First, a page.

Game About Bill Clinton’s Old Cat to Get Kickstarter

I didn’t wake up this morning thinking I’d be writing that headline.

Credit: LA Times

In 1993 there was a 2D platformer developed and subsequently cancelled for the Super Nintendo and Sega Genesis called Socks the Cat Rocks the Hill. It was inspired by a cat of the same name that was adopted in the early 90’s by the Clinton family and occasionally photographed with the former president. In the game, Socks would have (and perhaps still will) saved the world from nuclear destruction and defeated caricatures of former Republican Party leaders. If this sounds absurd, you may want to look into 4th-gen 2D platformers. This is actually par the course.

So what happened? How did a potential masterpiece like this never see the light of day? Was it shut down due to its partisan overtones? No, actually. Kaneko USA was advertising the game in 1993 but before the game could release, the publisher went under. Socks the Cat went down with the ship and has never been seen since – until now.

Credit: Nintendo Life

A man named Tom Curtin has purchased a prototype cartridge of the game for the price of a used car. He also has the trademark, meaning he can legally publish the game and profit. The current plan is to launch a Kickstarter to publish the game and run it like a pseudo auction. A $20 to $30 commitment will guarantee you a digital copy of the game, a $50 or better donation amounts to a physical copy on a reproduction SNES cartridge, and to the top donor, the prototype itself.

I’m curious to see how this news will be received. The collector in me is excited about this. I could soon be holding a brand new SNES cart of a game that was once an urban legend. It’s always fun when things like that come to fruition. On the other hand, the Internet has no shortage of anonymous people feeling like the world owes them and will be angry that Curtin has the ‘gall’ to not simply dump the game’s ROM online for free and is instead poised to make money.

Then again, the fact that the game will be getting published only means it’s a matter of time before the ROM is available for free to all of those who are fine playing on emulators instead of the real thing. Regardless of which avenue you take, let’s all enjoy the fact that we may soon be swiping at Richard Nixon’s face with 16-bit feline claws in the future.

Don’t expect a Nintendo Seal of Quality.

Source: MEL Magazine

Kanye West Wants to Name Next Album After Retro Console

No, seriously. I’m not kidding.

If you’re reading a site like this, you should know what the Turbo Grafx 16 is, but just in case you do not, here’s a little history lesson.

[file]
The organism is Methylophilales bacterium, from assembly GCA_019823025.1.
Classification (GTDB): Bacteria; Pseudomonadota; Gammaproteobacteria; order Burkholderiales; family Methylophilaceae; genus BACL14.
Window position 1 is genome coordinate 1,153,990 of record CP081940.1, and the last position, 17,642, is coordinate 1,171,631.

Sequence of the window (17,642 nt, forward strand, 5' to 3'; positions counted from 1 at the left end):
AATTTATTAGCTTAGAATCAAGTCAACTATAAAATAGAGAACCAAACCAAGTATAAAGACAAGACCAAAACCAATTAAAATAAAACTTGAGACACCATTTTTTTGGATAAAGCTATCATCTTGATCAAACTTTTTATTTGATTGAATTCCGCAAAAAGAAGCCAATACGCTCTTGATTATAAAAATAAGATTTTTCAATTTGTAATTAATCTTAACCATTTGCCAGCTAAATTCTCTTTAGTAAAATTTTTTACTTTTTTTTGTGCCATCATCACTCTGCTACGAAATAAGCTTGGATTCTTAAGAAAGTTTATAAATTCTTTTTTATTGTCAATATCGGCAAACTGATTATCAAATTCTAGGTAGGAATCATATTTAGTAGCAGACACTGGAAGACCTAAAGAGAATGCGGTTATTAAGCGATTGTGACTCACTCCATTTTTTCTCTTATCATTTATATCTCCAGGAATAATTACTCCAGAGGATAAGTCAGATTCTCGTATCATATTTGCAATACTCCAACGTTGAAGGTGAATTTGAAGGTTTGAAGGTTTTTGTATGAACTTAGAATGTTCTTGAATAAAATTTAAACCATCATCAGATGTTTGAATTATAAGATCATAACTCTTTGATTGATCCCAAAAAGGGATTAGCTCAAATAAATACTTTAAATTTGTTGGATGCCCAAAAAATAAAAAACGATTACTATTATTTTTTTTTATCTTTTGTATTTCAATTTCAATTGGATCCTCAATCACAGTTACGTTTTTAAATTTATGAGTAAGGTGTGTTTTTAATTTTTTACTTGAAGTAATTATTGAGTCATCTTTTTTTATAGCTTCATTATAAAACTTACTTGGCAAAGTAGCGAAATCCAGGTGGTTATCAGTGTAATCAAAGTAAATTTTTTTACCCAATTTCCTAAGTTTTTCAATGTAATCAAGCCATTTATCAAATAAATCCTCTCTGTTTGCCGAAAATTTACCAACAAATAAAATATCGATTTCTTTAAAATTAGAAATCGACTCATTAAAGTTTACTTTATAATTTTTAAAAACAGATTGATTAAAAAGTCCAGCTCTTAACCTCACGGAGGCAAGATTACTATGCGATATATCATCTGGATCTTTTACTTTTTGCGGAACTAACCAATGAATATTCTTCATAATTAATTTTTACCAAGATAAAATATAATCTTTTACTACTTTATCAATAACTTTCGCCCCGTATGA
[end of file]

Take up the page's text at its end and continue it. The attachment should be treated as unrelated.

The Turbo Grafx 16 was a home video game console released in the late 1980s by Hudson Soft and the NEC Corporation. It advertised itself as a 16-bit console, but in fact had an 8-bit CPU. Its standard games ran on something similar to a cartridge, but was more akin to a card. A very unique look for the time.

I once ordered a controller off of eBay and was sent this instead. True story.

It eventually also got a peripheral that played higher graphics CD games, similar to the Sega CD. By pure coincidence, the Castlevania game I mention in my bio, Akumajō Dracula X: Chi no Rondo (aka, Rondo of Blood), was one of those CD games and released only in Japan. Yes, what I consider to be one of the greatest masterpieces ever made was exclusive to this dumpster fire.

The console only sold relatively well in Japan, where it was known as the PC Engine. In North America and elsewhere, it was a failure due to lacking third party support and having underpowered hardware compared to the Sega Genesis/Mega Drive and eventual competitor, the Super Nintendo Entertainment System.

Yet somehow, considering how few American households actually had this thing, Kanye West’s was one of them.

Can he do this – just jack a name off of someone else’s intellectual property? I’m not entirely sure. Again, the TG16 was a joint venture by Hudson and NEC. Hudson Soft died a few years back and to my understanding, everything they owned was absorbed by Konami. NEC still exists and works in Japan with computer infrastructures. I wouldn’t be surprised, given the nature of the two companies, if Hudson kept the naming rights to the TG16 and that eventually transferred over to Konami. A Konami vs. Kanye legal battle would be fun to watch. I’m not sure who I’d want to lose more.

In all seriousness, I’m not too thrilled by Kanye’s naming choice here. I don’t follow mainstream music closely, so what Kanye is doing with his career is of no concern to me. Although, I must say, I rather love that subtweet he directed towards Wiz Khalifa saying that Wiz had distracted from his “creative process.”

No, I’m upset at the fact that if Kanye actually goes through with this, he’ll likely drive the price up on what’s already a scarce retro console.

Right now, a loose TG16 will run you about $100 according to, which is more than what the Genesis and SNES will cost. If Kanye does drop an album by the same name, I can only imagine how ridiculous that graph from Price Charting is going to look in the future. In other words, if you want a TG16 in your collection, now may be a good time to invest in one. I, in the meantime, will continue looking into getting an RGB modded PC Engine CD for me to play Rondo of Blood on.